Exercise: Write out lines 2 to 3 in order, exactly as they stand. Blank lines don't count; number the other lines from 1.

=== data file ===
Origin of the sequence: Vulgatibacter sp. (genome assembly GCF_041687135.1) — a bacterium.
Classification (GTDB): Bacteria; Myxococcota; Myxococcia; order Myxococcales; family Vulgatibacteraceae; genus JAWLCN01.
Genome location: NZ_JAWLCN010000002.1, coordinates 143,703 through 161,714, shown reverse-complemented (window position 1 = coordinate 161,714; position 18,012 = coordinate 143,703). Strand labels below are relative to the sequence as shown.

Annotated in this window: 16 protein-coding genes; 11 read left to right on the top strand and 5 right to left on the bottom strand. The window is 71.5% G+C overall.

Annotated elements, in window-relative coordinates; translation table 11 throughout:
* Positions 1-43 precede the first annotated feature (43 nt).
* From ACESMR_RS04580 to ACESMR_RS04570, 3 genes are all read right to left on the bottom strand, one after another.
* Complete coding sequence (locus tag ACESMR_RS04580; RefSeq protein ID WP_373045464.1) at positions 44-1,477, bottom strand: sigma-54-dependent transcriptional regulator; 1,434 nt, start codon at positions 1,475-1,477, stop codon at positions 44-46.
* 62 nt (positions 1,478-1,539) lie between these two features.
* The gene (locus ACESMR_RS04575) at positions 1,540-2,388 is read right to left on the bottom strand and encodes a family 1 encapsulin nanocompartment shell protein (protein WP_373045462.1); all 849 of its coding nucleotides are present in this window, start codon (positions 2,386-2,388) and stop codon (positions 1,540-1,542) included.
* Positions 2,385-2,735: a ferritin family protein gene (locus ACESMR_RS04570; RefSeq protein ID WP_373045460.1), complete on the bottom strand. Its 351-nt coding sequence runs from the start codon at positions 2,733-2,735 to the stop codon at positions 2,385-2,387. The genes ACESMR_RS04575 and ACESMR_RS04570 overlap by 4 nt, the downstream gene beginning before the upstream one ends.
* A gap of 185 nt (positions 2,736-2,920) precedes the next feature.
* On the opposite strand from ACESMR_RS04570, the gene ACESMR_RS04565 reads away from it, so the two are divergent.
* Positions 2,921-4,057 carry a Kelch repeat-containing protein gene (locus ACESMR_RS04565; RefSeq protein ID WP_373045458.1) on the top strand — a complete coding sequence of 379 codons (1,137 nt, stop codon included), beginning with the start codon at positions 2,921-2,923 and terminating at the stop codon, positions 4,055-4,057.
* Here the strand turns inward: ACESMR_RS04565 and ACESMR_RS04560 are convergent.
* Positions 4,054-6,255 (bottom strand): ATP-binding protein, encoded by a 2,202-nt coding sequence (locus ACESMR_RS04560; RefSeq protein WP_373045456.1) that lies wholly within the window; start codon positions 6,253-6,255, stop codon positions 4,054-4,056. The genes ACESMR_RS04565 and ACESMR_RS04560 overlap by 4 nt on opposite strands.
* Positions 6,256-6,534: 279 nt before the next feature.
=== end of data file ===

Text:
Classification (GTDB): Bacteria; Myxococcota; Myxococcia; order Myxococcales; family Vulgatibacteraceae; genus JAWLCN01.
Genome location: NZ_JAWLCN010000002.1, coordinates 143,703 through 161,714, shown reverse-complemented (window position 1 = coordinate 161,714; position 18,012 = coordinate 143,703). Strand labels below are relative to the sequence as shown.